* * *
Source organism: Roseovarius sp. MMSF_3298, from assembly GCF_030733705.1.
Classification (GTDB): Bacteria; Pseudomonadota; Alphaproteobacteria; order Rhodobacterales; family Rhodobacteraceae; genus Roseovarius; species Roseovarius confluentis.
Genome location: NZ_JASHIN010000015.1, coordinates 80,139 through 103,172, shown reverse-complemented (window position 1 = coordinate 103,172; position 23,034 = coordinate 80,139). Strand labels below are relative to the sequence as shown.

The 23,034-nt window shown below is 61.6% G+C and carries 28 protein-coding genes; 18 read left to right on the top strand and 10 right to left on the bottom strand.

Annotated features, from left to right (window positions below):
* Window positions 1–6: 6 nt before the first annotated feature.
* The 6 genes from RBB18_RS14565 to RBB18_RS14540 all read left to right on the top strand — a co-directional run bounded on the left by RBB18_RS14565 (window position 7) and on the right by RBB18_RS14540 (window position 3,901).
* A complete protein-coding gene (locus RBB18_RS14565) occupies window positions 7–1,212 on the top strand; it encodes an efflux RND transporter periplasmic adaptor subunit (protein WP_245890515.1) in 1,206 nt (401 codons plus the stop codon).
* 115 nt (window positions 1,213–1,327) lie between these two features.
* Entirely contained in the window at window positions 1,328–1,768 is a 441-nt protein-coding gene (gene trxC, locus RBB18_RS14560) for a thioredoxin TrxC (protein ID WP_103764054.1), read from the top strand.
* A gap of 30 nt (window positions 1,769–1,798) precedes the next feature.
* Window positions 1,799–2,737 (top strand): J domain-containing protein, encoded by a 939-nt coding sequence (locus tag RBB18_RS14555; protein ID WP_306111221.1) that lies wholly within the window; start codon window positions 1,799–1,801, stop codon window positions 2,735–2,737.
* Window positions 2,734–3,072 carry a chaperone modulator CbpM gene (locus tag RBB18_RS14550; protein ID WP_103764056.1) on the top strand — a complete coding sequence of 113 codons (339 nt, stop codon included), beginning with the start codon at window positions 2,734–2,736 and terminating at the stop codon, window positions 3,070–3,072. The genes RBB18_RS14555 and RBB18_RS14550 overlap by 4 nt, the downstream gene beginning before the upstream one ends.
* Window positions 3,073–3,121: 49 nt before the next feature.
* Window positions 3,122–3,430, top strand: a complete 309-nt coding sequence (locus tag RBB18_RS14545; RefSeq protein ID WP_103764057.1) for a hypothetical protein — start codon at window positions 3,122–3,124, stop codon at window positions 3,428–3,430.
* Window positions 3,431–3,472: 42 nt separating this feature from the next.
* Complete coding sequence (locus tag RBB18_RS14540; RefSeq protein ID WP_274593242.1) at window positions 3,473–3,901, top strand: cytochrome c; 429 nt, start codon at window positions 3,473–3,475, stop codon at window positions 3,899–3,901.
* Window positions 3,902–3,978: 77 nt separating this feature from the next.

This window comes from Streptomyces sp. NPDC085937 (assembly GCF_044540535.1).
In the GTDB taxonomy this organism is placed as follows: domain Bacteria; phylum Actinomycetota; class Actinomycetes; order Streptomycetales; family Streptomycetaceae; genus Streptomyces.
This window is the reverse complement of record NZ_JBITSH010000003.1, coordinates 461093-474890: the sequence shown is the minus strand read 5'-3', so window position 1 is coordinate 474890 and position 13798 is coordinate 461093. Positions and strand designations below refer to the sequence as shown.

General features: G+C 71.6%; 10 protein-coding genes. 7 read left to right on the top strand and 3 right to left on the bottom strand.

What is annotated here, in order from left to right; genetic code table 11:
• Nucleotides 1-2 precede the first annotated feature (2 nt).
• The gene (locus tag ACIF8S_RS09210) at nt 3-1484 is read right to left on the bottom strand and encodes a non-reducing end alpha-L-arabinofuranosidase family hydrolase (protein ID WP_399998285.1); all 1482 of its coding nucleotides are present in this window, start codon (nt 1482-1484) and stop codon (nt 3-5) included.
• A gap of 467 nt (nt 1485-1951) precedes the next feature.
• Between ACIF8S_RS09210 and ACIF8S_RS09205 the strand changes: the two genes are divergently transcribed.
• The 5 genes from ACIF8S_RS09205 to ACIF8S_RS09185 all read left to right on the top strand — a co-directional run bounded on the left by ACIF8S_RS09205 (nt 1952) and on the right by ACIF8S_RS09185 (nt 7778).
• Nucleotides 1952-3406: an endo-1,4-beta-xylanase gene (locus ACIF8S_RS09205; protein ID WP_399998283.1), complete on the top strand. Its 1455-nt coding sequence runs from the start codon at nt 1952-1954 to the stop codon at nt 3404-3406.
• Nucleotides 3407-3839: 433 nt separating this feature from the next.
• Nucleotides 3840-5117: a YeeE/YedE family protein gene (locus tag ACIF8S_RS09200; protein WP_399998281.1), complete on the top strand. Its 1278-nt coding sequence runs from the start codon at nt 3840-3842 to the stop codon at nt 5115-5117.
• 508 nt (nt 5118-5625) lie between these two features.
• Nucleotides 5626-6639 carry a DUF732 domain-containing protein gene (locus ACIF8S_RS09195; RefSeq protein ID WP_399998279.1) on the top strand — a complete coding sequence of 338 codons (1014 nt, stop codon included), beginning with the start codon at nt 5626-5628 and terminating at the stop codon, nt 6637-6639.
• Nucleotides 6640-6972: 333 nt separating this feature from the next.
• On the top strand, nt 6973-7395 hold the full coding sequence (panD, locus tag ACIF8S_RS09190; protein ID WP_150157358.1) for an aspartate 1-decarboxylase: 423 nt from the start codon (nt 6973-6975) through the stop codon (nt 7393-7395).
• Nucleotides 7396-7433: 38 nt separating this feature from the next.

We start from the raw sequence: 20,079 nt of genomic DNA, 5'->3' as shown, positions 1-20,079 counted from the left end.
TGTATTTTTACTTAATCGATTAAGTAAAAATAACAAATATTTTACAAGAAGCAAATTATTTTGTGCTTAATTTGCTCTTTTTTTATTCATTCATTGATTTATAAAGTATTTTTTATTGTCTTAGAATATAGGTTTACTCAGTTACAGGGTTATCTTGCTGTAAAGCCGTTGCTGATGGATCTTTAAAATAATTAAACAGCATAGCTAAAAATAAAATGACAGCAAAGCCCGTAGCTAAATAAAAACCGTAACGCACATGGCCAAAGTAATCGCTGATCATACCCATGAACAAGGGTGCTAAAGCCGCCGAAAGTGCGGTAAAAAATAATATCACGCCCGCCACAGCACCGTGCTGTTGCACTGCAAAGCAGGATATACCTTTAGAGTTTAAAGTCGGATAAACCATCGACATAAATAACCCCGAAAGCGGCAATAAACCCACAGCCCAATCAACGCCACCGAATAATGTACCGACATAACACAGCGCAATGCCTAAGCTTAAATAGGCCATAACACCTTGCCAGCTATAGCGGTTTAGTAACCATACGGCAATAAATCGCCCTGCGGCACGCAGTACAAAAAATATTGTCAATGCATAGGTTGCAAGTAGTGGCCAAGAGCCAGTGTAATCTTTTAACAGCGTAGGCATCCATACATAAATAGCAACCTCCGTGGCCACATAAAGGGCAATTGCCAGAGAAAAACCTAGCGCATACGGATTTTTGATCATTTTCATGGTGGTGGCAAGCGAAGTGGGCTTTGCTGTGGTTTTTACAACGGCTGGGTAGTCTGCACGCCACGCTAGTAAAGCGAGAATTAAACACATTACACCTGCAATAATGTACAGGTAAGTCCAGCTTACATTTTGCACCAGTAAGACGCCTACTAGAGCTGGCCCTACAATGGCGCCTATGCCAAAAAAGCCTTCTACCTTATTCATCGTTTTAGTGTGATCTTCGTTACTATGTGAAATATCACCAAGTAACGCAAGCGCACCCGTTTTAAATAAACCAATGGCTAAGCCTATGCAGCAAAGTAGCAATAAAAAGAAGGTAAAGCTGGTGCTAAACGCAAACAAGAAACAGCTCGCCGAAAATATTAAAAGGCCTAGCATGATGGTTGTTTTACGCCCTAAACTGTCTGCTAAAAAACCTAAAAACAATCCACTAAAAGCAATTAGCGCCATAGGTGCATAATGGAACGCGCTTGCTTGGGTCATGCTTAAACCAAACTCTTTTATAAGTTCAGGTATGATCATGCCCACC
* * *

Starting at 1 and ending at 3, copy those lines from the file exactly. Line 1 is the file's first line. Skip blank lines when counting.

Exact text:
Source organism: Roseovarius sp. MMSF_3298, from assembly GCF_030733705.1.
Classification (GTDB): Bacteria; Pseudomonadota; Alphaproteobacteria; order Rhodobacterales; family Rhodobacteraceae; genus Roseovarius; species Roseovarius confluentis.
Genome location: NZ_JASHIN010000015.1, coordinates 80,139 through 103,172, shown reverse-complemented (window position 1 = coordinate 103,172; position 23,034 = coordinate 80,139). Strand labels below are relative to the sequence as shown.